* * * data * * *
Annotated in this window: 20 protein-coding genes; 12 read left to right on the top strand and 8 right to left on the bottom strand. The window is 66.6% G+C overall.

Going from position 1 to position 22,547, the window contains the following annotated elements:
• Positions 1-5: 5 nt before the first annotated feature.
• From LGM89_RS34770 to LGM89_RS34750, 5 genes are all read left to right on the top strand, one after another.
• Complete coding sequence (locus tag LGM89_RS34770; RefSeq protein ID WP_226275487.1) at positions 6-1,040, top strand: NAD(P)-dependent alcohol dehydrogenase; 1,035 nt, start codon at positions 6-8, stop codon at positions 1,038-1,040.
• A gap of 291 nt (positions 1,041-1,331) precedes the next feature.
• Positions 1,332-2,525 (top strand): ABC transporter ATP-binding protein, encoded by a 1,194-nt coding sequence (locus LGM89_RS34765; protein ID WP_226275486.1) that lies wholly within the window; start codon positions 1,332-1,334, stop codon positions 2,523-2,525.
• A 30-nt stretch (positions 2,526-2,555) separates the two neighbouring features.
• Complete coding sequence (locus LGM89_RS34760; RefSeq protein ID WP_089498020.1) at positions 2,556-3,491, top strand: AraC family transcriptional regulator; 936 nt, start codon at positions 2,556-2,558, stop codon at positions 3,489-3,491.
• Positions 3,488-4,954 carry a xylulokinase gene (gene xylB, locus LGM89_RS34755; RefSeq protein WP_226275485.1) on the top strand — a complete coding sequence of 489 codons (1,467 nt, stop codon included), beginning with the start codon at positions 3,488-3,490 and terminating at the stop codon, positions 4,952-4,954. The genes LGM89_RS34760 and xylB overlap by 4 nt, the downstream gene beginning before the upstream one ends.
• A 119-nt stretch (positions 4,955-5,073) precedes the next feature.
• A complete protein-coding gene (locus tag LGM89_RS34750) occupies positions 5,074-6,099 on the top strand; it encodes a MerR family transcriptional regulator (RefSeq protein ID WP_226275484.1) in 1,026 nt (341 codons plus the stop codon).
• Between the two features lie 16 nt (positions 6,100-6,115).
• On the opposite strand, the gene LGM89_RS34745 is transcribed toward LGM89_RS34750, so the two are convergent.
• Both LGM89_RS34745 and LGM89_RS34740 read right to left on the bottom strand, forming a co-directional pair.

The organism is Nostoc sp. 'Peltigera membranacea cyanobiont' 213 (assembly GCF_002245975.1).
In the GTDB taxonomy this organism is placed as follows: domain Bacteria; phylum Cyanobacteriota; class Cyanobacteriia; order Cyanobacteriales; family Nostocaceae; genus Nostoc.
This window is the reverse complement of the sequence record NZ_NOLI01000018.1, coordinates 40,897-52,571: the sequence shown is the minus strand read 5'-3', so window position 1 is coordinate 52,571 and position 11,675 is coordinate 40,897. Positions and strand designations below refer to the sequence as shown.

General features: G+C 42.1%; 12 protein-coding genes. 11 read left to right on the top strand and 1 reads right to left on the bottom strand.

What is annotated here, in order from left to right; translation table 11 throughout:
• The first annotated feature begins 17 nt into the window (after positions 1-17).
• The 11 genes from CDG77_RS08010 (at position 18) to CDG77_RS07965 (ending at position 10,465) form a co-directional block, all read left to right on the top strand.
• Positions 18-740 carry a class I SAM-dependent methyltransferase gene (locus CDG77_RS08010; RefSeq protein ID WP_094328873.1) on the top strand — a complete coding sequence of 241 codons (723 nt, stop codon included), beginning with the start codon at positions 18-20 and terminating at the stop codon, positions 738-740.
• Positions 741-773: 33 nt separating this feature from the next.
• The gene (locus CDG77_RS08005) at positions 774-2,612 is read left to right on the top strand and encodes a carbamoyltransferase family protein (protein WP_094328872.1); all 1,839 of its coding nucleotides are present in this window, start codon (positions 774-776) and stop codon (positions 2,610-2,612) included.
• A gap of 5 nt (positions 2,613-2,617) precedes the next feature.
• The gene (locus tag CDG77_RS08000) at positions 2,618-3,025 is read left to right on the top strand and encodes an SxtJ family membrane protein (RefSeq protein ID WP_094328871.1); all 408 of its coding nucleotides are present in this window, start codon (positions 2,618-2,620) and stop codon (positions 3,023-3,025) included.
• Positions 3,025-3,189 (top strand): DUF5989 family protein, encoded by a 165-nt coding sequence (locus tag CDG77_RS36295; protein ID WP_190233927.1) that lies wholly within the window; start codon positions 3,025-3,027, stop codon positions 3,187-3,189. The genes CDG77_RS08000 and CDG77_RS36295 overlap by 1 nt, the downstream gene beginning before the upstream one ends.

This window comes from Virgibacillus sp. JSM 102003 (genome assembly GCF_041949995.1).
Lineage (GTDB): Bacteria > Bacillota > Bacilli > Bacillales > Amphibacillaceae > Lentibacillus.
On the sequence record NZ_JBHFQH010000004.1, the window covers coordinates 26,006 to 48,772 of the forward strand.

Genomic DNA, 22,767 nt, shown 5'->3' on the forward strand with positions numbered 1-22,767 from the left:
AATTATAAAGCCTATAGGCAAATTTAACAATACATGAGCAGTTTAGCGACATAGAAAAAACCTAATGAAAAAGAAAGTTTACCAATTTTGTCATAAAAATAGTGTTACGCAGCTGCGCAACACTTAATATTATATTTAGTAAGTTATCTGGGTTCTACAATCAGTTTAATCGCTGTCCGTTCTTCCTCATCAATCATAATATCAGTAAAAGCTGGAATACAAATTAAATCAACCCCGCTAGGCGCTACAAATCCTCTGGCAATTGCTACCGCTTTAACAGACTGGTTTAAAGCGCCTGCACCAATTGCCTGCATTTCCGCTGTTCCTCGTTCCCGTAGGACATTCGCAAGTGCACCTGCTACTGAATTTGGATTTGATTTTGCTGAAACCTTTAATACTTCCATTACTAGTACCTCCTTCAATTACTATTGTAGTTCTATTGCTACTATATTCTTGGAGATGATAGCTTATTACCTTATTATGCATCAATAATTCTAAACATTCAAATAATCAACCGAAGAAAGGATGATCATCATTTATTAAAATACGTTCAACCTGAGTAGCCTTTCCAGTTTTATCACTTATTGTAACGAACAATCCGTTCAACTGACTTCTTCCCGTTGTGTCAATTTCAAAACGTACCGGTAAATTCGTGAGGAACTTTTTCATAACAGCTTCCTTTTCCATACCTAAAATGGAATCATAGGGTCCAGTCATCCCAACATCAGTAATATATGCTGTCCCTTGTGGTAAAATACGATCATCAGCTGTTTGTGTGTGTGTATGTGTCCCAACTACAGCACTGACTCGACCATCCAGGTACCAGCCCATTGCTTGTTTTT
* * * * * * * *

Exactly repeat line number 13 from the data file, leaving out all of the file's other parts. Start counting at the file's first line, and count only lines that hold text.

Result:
• Between the two features lie 16 nt (positions 6,100-6,115).